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What does the GDPR mean for healthcare, social care and voluntary sector organisations?

14 Nov 2017

The European Union’s General Data Protection Regulation (GDPR) comes into force on 25th May 2018, regardless of Brexit. The legislation gives new rights and greater protection to data subjects. Given that health, social care and voluntary sector organisations utilise vast amounts of sensitive data, GDPR is an important development. Serious failures to comply with legislation can result in huge fines of up to 20 million euros or 4% of global annual revenue. Charities are not exempt from fines.

How is GDPR different to the current Data Protection Act (DPA)?

1. Mandatory Appointment of a Data Protection Officer (DPO)

It’s compulsory to appoint a dedicated Data Protection Officer (DPA) if you process ‘sensitive personal data’.

Sensitive personal data includes information about a person’s:

  • racial or ethnic origin
  • political opinions
  • religious beliefs
  • trade union activities
  • criminal offences
  • sexual life
  • physical or mental health (‘health data’).

It also includes:

  • genetic data
  • biometric data.

2. Explicit Consent

Under the GDPR consent must be freely given, unambiguous and explicit. There has to be a clear, positive action on the part of the data subject. Consent cannot be inferred from silence or pre-ticked boxes. There should be an active opt-in mechanism to prove that the data subject has confirmed consent. In addition, organisations need to provide simple ways for people to withdraw consent at any time.

However, in certain circumstances, health and social care organisations don’t have to gain consent to collect health data. The GDPR states that health data includes ‘all data pertaining to the health status of a data subject which reveals information relating to the past, current or future physical or mental health status of the data subject’. Consent may not be necessary if data is vital for the provision of health or social care treatment, under ‘medical care’ grounds, in the interests of public safety or for scientific research. For detailed information read the ICO’s Consent Guidance.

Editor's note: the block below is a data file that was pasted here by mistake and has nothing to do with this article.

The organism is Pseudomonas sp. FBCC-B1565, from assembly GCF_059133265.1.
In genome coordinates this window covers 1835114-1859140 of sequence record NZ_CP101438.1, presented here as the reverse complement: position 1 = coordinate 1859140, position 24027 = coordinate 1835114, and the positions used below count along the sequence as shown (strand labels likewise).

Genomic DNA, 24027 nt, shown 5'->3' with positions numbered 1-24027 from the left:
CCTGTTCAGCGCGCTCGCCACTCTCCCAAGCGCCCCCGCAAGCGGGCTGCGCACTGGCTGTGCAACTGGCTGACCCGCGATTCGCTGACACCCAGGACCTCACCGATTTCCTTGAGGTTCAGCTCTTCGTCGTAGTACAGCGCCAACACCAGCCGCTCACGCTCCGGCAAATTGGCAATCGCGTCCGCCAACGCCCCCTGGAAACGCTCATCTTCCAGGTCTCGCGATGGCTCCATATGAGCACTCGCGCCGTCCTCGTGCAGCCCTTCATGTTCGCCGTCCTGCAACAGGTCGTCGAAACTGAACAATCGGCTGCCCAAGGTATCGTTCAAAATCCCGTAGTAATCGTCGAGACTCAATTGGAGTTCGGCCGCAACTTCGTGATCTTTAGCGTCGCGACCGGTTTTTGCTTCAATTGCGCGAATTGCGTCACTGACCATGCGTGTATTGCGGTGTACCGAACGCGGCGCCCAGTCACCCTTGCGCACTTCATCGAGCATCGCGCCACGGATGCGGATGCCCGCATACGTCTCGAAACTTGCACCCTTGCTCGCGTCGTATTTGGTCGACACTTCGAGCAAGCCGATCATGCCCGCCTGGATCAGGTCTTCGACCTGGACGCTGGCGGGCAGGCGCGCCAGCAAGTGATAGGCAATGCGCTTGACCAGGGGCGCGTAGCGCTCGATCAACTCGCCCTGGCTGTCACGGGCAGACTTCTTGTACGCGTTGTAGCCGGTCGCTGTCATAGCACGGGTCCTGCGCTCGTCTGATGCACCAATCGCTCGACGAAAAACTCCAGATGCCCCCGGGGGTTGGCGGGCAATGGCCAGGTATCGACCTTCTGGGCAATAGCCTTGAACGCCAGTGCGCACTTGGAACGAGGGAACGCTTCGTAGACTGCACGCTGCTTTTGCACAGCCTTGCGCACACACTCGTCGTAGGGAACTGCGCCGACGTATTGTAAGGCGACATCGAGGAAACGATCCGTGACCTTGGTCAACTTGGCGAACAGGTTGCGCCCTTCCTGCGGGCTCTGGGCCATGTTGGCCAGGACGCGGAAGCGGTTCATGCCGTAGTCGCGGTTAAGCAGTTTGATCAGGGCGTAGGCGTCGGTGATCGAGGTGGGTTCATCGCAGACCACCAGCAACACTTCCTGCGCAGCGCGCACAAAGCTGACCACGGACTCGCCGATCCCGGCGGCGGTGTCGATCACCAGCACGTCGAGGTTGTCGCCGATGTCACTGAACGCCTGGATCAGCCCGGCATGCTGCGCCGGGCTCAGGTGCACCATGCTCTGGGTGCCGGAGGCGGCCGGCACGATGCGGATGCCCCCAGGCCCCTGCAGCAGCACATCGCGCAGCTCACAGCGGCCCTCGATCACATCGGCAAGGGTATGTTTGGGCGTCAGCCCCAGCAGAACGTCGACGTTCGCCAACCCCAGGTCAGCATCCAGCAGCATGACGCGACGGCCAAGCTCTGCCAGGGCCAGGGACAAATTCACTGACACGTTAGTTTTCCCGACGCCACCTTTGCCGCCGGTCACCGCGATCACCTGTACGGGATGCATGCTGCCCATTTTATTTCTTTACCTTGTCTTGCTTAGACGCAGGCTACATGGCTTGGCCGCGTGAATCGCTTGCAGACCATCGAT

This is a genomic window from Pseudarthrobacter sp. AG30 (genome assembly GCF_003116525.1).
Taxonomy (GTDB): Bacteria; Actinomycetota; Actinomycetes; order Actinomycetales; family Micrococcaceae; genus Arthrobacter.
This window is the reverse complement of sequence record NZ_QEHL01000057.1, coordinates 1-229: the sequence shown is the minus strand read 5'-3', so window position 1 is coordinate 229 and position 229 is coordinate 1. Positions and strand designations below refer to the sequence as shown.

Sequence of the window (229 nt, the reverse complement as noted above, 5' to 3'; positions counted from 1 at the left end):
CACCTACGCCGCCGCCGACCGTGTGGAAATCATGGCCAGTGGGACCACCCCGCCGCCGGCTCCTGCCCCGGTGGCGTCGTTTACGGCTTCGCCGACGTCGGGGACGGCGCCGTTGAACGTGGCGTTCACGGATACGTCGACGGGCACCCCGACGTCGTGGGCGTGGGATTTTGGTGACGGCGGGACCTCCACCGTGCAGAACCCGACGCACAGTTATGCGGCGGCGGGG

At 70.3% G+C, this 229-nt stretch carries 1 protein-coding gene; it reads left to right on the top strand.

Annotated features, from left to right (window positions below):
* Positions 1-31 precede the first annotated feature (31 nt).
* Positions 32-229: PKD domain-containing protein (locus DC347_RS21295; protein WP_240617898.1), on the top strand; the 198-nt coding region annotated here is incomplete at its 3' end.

3. Access

The EU GDPR gives individuals more power to access personal information held by healthcare, social care, charity and voluntary organisations. Currently, Subject Access Request (SAR) allows organisations to charge £10 to supply information, but under GDPR access is free of charge. GDPR gives individuals the power to have their personal information erased in some circumstances such as when it’s no longer needed for the purpose it was collected. In addition, GDPR gives individuals more rights over the processing of the data held. ICO says that individuals ‘have the right not to be subject to a decision’ if it produces an effect on them. There are some exceptions, but in general people must be provided with an explanation of the decision.

4. Accountability

Healthcare, social care and voluntary sector organisations will be more accountable for protecting people’s personal information. The healthcare sector, for example, deals with an overwhelming amount of personal data relating to patients, their families, carers and members of staff. The sheer volume of data means that the number of breaches is very high. According to The Register there were 221 breaches between October and December 2016, with human error being the main cause: loss of paperwork – 24%; data sent by email to incorrect recipient – 9%, data faxed/posted to the wrong person – 19%; failure to redact data – 5%. The rigorous nature of the EU GDPR aims to combat this crisis.

Under the GDPR, it’s mandatory for UK organisations to report information security breaches to the ICO and to the individuals affected within 72 hours of identification. Organisations must also show that they regularly and systematically monitor all activities on personal data.

What happens if we can’t meet the EU GDPR requirements in-house?

A cost effective and flexible solution is to hire a GDPR consultant who can come and go as you need them.   As well as bringing expertise, a consultant can provide an independent perspective on how your organisation should address GDPR compliance. A consultant will conduct a gap analysis of your existing information security management systems and suggest amendments to existing frameworks, procedures and technologies. They will carry out a Data Protection Impact Assessment (DPIA) in order to analyse the current risk to data subjects’ rights and freedoms so that they can find ways to reduce or minimise these risks. They will also offer any relevant training for your employees, to help you develop a workforce that is competent to manage sensitive information securely.

A consultant can provide healthcare, social care, charity and voluntary sectors with on-going support by conducting regular and continuous reviews of EU GDPR compliance.

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